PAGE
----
Cabinet ministers will be allowed to criticise the UK Government’s decision on airport expansion – in a clear signal it plans to back a third runway at Heathrow.
After a string of delays, the preferred option for boosting capacity in the south-east of England is expected to be announced next week.
In a letter to ministers yesterday, Theresa May said colleagues with long-standing views or constituency interests on the issue would be given an “exceptional and limited” freedom to speak out against the decision.
They will not be permitted to campaign against it or call into question the process by which it was reached, however.
The prime minister’s correspondence also confirmed a “full and fair” public consultation would take place following the decision on the government’s favoured scheme, to be determined by a Cabinet sub-committee of nine ministers.
Only then will it be put to the House of Commons for a vote in the winter of 2017-18, meaning the final decision in the already protracted process remains at least a year off.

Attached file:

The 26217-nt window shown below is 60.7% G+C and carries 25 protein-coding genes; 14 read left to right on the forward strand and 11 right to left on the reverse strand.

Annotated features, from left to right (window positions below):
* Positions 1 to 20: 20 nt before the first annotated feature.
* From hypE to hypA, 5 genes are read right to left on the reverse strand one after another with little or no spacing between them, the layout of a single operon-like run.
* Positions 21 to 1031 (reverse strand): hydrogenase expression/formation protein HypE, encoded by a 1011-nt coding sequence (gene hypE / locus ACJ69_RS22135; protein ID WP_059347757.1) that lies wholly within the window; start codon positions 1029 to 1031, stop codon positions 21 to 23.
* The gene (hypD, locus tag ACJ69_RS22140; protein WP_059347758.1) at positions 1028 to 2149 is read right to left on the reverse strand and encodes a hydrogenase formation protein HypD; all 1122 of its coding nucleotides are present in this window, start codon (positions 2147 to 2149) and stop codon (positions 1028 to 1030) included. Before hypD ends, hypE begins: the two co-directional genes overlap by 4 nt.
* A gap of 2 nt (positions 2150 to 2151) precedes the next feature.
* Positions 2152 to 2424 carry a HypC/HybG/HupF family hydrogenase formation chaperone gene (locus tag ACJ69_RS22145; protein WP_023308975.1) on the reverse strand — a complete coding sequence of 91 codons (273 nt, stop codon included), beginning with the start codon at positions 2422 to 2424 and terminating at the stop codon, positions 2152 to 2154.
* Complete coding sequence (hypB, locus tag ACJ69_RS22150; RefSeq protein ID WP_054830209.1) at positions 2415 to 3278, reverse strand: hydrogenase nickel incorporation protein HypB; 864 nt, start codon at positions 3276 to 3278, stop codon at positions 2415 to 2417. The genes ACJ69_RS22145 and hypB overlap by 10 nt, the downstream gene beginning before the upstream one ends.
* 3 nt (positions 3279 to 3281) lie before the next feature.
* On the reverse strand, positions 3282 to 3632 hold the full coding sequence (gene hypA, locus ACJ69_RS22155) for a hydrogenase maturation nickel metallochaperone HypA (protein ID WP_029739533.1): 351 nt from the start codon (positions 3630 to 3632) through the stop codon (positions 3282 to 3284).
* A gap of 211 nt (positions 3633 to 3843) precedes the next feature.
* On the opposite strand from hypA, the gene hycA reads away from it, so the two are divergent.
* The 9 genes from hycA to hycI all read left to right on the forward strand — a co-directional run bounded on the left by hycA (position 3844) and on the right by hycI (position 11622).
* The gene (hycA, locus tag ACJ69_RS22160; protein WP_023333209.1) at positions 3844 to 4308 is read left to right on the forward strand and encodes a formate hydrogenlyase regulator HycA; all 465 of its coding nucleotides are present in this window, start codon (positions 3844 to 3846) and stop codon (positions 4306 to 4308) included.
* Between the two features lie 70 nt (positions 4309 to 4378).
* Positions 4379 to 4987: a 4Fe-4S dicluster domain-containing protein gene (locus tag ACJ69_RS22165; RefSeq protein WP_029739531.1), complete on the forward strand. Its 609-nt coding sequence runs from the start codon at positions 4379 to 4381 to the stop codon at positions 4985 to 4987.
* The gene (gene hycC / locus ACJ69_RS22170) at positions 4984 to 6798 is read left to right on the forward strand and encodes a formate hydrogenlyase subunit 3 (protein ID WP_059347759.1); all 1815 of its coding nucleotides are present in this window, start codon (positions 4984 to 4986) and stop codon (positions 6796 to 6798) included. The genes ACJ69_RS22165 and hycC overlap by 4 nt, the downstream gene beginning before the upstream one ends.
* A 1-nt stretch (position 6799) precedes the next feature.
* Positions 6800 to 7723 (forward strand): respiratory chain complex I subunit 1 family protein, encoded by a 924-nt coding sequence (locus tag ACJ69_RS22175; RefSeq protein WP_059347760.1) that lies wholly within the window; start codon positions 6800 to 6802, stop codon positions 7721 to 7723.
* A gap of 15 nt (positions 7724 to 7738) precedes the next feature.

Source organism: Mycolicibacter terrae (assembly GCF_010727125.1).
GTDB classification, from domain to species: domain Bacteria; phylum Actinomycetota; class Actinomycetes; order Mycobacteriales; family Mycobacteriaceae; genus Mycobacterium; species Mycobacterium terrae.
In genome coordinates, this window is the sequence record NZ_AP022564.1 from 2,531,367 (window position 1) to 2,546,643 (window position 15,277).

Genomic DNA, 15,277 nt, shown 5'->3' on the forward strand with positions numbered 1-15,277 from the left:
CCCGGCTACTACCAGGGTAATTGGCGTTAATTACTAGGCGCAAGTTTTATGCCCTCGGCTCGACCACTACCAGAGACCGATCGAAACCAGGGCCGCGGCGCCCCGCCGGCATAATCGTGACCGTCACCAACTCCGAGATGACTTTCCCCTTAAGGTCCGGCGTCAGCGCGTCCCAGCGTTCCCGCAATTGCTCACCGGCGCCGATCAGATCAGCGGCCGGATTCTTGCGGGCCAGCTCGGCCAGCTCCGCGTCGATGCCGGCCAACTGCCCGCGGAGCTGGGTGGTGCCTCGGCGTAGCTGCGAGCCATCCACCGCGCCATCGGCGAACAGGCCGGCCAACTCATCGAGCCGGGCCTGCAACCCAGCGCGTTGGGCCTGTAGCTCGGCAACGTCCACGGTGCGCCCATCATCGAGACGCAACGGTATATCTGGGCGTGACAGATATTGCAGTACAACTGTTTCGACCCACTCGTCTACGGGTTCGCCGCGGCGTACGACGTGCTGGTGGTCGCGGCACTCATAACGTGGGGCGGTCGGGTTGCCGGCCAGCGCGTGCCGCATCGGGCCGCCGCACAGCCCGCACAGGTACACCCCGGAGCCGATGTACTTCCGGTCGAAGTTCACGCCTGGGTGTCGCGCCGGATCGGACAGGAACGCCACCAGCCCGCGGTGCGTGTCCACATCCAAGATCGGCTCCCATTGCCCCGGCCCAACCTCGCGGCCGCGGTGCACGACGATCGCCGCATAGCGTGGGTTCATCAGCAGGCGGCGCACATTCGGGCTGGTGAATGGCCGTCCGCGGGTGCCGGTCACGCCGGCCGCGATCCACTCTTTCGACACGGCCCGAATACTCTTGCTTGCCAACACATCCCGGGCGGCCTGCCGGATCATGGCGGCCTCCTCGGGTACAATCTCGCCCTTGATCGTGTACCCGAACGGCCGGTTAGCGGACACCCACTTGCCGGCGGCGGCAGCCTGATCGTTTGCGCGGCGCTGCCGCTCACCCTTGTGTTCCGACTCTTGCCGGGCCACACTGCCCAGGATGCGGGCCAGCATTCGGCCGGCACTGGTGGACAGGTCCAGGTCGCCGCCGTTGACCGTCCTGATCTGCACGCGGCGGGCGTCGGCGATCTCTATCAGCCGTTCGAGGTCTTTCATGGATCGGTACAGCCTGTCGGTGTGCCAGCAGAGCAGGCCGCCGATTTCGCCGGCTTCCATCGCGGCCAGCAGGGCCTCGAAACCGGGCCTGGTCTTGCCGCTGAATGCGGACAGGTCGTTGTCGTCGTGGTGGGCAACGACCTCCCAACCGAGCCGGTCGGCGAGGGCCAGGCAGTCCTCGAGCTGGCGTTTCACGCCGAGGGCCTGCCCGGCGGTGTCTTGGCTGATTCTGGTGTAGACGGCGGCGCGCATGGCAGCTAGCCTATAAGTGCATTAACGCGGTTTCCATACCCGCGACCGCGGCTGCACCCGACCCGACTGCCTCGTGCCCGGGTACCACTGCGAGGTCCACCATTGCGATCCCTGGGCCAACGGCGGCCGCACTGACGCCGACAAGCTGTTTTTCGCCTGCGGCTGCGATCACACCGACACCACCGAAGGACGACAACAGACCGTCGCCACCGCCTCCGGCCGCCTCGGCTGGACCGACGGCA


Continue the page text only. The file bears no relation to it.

The unusual step of allowing Cabinet ministers to express a personal view is a clear attempt at heading off resignations.
It has also been widely interpreted as the strongest indication yet that London Heathrow will be allowed to expand, as recommended by the Airports Commission.
While both Foreign Secretary Boris Johnson and Education Secretary Justine Greening have been fierce in their criticism of the option, the proposals for London Gatwick have attracted much less controversy.
Neither airport would comment on the growing speculation last night.
North-east Labour MSP Lewis Macdonald said the decision to allow Cabinet members to criticise was “remarkable evidence of a deeply divided government”.
He welcomed the suggestion expansion at Heathrow will proceed, but added: “This is a decision that could have and should have been made years ago.”
Former Scottish secretary Alistair Carmichael said the Tories were “yet again putting management of their own splits above the national interest”.
The northern isles MP added: “Aviation policy is an essential part of transport policy. It is ridiculous to suggest that government ministers should not be bound to support government policy.”
Mrs May’s official spokeswoman said her “mature, common-sense approach” reflected the fact many ministers have long-held views and constituency issues to address.
But she refused to confirm whether they would be given a free vote when the matter comes before the House or how long their freedom to criticise would last.